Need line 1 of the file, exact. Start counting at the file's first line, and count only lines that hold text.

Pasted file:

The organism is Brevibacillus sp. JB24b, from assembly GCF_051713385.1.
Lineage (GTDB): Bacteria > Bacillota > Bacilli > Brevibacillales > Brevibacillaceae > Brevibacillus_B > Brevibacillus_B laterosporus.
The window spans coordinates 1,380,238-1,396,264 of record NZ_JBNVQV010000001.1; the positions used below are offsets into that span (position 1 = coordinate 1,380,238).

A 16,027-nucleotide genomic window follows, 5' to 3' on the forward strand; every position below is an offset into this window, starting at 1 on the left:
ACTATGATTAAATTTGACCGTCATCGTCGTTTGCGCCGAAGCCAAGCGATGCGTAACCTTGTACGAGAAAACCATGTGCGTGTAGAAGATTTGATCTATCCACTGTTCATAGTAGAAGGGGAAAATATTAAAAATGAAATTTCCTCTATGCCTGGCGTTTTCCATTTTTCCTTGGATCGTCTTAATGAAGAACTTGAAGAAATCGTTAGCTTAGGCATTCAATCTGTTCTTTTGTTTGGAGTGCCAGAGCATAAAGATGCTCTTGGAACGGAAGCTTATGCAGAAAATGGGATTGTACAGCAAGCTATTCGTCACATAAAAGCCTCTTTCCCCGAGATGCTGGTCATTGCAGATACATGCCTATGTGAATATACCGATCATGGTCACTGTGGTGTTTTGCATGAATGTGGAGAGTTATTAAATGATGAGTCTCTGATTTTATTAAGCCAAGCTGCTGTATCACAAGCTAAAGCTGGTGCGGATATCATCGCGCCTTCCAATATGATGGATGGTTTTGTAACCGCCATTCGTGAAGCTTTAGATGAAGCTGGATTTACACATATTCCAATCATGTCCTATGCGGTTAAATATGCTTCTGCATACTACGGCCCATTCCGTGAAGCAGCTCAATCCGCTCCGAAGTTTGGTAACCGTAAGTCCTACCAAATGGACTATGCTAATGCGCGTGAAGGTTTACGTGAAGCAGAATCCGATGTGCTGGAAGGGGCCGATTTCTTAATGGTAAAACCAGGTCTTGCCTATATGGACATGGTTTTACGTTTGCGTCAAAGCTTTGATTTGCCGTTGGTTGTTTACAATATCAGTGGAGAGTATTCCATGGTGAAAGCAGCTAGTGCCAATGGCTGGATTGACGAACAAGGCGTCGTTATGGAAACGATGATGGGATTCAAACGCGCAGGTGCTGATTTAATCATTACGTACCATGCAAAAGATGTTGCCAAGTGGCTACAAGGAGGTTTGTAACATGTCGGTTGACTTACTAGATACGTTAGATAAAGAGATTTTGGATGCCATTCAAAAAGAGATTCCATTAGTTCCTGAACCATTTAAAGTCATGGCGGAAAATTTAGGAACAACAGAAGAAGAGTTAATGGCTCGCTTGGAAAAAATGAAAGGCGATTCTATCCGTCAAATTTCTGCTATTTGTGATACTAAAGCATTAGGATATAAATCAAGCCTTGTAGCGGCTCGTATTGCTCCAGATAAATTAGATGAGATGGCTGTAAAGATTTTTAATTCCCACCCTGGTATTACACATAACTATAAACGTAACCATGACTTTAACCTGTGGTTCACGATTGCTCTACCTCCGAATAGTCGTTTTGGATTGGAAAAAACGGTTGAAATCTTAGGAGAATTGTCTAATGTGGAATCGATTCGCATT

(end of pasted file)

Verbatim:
The organism is Brevibacillus sp. JB24b, from assembly GCF_051713385.1.